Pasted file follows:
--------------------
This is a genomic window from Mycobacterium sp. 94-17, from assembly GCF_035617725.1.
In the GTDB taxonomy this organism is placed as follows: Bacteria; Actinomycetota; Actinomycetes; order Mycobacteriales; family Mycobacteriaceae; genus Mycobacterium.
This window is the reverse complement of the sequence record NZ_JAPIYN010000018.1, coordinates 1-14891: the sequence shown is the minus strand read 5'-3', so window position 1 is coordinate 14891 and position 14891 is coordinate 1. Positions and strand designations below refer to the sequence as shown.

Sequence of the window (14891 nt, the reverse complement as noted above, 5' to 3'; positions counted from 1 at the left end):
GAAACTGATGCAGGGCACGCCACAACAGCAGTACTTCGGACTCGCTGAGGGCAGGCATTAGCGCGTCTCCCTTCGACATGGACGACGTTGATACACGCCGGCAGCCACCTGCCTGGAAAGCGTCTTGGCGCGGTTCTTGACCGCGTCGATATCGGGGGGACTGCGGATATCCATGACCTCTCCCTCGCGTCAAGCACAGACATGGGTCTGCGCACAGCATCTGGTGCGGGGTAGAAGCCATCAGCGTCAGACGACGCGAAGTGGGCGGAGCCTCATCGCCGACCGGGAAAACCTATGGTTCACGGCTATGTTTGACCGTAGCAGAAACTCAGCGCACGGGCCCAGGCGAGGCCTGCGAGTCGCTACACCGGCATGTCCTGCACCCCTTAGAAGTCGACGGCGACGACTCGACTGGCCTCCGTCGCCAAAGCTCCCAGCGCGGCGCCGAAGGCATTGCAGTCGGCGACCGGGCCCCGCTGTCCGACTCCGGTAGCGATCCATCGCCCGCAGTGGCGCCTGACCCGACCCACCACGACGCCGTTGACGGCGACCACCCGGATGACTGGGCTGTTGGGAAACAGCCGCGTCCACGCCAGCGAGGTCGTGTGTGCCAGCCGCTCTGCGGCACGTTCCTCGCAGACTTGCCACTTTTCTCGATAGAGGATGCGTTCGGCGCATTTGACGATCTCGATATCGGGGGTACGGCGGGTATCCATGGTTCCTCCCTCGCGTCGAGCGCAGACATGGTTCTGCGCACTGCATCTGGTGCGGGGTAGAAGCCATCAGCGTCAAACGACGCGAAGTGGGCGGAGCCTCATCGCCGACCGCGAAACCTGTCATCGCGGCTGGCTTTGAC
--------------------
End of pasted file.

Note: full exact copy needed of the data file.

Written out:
This is a genomic window from Mycobacterium sp. 94-17, from assembly GCF_035617725.1.
In the GTDB taxonomy this organism is placed as follows: Bacteria; Actinomycetota; Actinomycetes; order Mycobacteriales; family Mycobacteriaceae; genus Mycobacterium.
This window is the reverse complement of the sequence record NZ_JAPIYN010000018.1, coordinates 1-14891: the sequence shown is the minus strand read 5'-3', so window position 1 is coordinate 14891 and position 14891 is coordinate 1. Positions and strand designations below refer to the sequence as shown.

Sequence of the window (14891 nt, the reverse complement as noted above, 5' to 3'; positions counted from 1 at the left end):
GAAACTGATGCAGGGCACGCCACAACAGCAGTACTTCGGACTCGCTGAGGGCAGGCATTAGCGCGTCTCCCTTCGACATGGACGACGTTGATACACGCCGGCAGCCACCTGCCTGGAAAGCGTCTTGGCGCGGTTCTTGACCGCGTCGATATCGGGGGGACTGCGGATATCCATGACCTCTCCCTCGCGTCAAGCACAGACATGGGTCTGCGCACAGCATCTGGTGCGGGGTAGAAGCCATCAGCGTCAGACGACGCGAAGTGGGCGGAGCCTCATCGCCGACCGGGAAAACCTATGGTTCACGGCTATGTTTGACCGTAGCAGAAACTCAGCGCACGGGCCCAGGCGAGGCCTGCGAGTCGCTACACCGGCATGTCCTGCACCCCTTAGAAGTCGACGGCGACGACTCGACTGGCCTCCGTCGCCAAAGCTCCCAGCGCGGCGCCGAAGGCATTGCAGTCGGCGACCGGGCCCCGCTGTCCGACTCCGGTAGCGATCCATCGCCCGCAGTGGCGCCTGACCCGACCCACCACGACGCCGTTGACGGCGACCACCCGGATGACTGGGCTGTTGGGAAACAGCCGCGTCCACGCCAGCGAGGTCGTGTGTGCCAGCCGCTCTGCGGCACGTTCCTCGCAGACTTGCCACTTTTCTCGATAGAGGATGCGTTCGGCGCATTTGACGATCTCGATATCGGGGGTACGGCGGGTATCCATGGTTCCTCCCTCGCGTCGAGCGCAGACATGGTTCTGCGCACTGCATCTGGTGCGGGGTAGAAGCCATCAGCGTCAAACGACGCGAAGTGGGCGGAGCCTCATCGCCGACCGCGAAACCTGTCATCGCGGCTGGCTTTGAC